UNB/ CS/ David Bremner/ teaching/ cs2613/ labs/ Lab 1

Before the lab

Before every lab in this course, you will be given tasks to complete. These will generally be easy tasks like watching videos, but you need to complete them in order to keep with the class.

Using the CS2613 Virtual Machine

  1. Figure out your preferred method(s) of running the VM.

  2. Watch the video tour of the CS2613 VM This video is from 2020, so a few things will be slightly different, in particular

    • we won't be using remote access by default, so there is no "first video"
    • vscodium is not installed in this year's VM.

Command Line Familiarity Check

  1. In the cs2613 VM, start a terminal

  2. Make a directory *

  3. Create a file in that directory using one of the available text editors

  4. Now clean up, removing the file and the directory.

If any of this was new to you, then please take the time to go through parts 1 to 5 of the Learning the Shell Tutorial.

Read the course syllabus.

The Course Syllabus is available on line. Please read it, and bring any questions you have about it to the first lab.

Background Reading

For every lab there will be some related reading. I'll point these out as we go through the lab, but I'll also collect them at the start of the lab in case you want to get a head start (or refer back to them later).

About the course

10 minutes
Q&A, discuss course syllabus.
  1. What's similar to other CS courses you've taken?

  2. What's different?

  3. Key point, how are marks assigned for the lab we're just starting?

Frog Tutorial

30 minutes
Individual work
Getting started with frog

We'll be using frog frog to keep a journal of what we learn in this course.

  1. Make a directory under fcshome that will keep all of your work for cs2613. For the rest of this lab we'll assume that directory is ~/fcshome/cs2613 viewed from fcs-vm-cs2613-dev (or ~/cs2613, viewed from your normal FCS Linux account).

  2. Follow the frog quick start to create a frog project in a directory ~/fcshome/cs2613/journal (in the tutorial this is called frog-project rather than journal. Please make things easy on the TA by using the name specified here).

  3. Start a new blog page for today's lab, and delete the fake entry created by the frog setup command. Note that you may have to refresh the browser after running raco frog -bp.

Git background

10 minutes
Reading, Discussion

Take a quick read of - Section 1.3 from Pro Git Don't worry if you don't get every detail now; you can always go back and re-read it later.

Answer the following questions in your journal:

  1. What are two important concepts discussed in this reading?

  2. Relate to previous experience; answer any of the following that apply. Note that at least one applies to everyone.

    1. If you have used a version control system other than git before, what is one important difference between that system and git?

    2. If you have used git before, what is one thing about git you like, and one you don't?

    3. If you have never used a version control system before, what strategies have you used to keep versions of files?

      • copies of files?
      • track changes in an office suite?

Setting up a git repo

30 minutes
Individual work
This is where we create the git repository used for the rest of the term to hand things in.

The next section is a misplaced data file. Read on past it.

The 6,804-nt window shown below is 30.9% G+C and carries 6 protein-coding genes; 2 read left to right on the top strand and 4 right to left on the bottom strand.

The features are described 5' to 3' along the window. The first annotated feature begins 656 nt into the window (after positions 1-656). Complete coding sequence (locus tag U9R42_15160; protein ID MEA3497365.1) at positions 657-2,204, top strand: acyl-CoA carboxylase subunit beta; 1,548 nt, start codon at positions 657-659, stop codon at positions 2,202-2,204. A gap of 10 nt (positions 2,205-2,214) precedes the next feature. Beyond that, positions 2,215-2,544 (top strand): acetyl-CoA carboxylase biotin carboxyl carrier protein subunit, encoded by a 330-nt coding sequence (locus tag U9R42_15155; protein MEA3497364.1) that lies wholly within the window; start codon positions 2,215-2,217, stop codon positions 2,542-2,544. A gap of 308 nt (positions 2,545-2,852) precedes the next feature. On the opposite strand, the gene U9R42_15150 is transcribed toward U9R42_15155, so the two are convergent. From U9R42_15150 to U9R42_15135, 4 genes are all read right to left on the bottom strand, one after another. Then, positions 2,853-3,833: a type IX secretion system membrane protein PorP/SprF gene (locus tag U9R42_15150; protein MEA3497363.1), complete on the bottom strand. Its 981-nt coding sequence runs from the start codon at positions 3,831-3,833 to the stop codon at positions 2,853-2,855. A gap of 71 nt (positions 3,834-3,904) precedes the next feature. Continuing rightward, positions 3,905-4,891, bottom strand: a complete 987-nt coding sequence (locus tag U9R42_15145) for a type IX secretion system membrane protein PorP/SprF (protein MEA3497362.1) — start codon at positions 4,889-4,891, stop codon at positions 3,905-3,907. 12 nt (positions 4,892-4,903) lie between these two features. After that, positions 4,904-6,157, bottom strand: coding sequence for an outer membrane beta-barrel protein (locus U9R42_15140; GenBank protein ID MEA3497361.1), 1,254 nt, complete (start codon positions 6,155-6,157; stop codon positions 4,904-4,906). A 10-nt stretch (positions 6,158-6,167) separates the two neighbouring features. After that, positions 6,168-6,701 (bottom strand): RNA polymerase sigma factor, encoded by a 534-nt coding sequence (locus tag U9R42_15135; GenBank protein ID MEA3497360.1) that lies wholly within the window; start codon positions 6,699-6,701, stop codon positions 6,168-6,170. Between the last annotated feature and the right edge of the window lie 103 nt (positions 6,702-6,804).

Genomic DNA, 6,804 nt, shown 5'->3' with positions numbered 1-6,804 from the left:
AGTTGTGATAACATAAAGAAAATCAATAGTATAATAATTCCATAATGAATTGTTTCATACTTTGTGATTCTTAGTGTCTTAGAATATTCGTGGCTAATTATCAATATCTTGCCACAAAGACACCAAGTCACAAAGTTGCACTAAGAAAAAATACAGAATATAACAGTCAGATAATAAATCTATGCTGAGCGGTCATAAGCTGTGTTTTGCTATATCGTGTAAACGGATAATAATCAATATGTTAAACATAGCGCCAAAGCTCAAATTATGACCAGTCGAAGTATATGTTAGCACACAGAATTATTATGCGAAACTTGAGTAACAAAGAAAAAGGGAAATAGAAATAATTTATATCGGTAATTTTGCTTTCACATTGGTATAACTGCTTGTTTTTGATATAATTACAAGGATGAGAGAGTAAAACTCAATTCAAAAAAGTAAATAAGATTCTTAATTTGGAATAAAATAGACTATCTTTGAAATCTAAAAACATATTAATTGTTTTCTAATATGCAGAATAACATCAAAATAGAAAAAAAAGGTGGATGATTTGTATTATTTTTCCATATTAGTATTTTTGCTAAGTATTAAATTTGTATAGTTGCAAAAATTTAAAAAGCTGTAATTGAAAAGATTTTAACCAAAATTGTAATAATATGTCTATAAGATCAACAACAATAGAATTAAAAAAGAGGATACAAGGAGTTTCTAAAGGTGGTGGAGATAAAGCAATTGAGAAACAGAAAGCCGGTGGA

1. Change to ~/fcshome/cs2613. This directory should have one subdirectory called journal, which has the results of your experiments above with frog.

  2. Create the git repository

     $ git init

    Git will reply

     Initialized empty Git repository in /media/sf_FCS-HomeDir/cs2613/.git/

    You’ve now initialized the working directory — you may notice a new directory created, named ".git". The path starting with /media has to do with with way that VirtualBox shared folders work.

  3. Read the git-quickref page, and follow the initial configuration steps there.

    • note that the "--wait" option for gedit is important here.
    • One important technical detail is that your home directory on fcs-vm-cs2613-dev is not preserved between reboots of the VM. For this reason you should not use --global configuration.
  4. Next, tell Git to take a snapshot of the contents of all files under the journal, with git add:

    $ git add journal
Many revision control systems provide an add command that tells the system to start tracking changes to a new file. Git’s add command does something simpler and more powerful: git add is used both for new and newly modified files, and in both cases it takes a snapshot of the given files and stages that content in the index, ready for inclusion in the next commit.

This snapshot is now stored in a temporary staging area which Git calls the "index". You can permanently store the contents of the index in the repository with git commit:

   $ git commit

This will open and editor and prompt you for a commit message. Enter one and exit the editor. You’ve now stored the first version of your project in Git. See §5.2 of Pro Git for some hints about writing good commit messages. As mentioned in the class git policy, you will be marked on your commit messages, so you may as well get started with good habits.

If you have extra time, start the next part

Pushing to a central repo

Learn how to upload your work to a server
20 minutes
Individual work
You absolutely have to understand this before continuing in the course, since all marks in the course will be based on work pushed to the coursegit repos.

Since we are using the FCS git repositories there is an existing repository for all students who registered early enough. If it turns out there is no repository for you, you may need to do the last step later.

Next steps

We'll pick next time with some more practice using Git, but you should have the bare minimum to hand in your work at this point. Don't forget that your first journal entry is due tomorrow.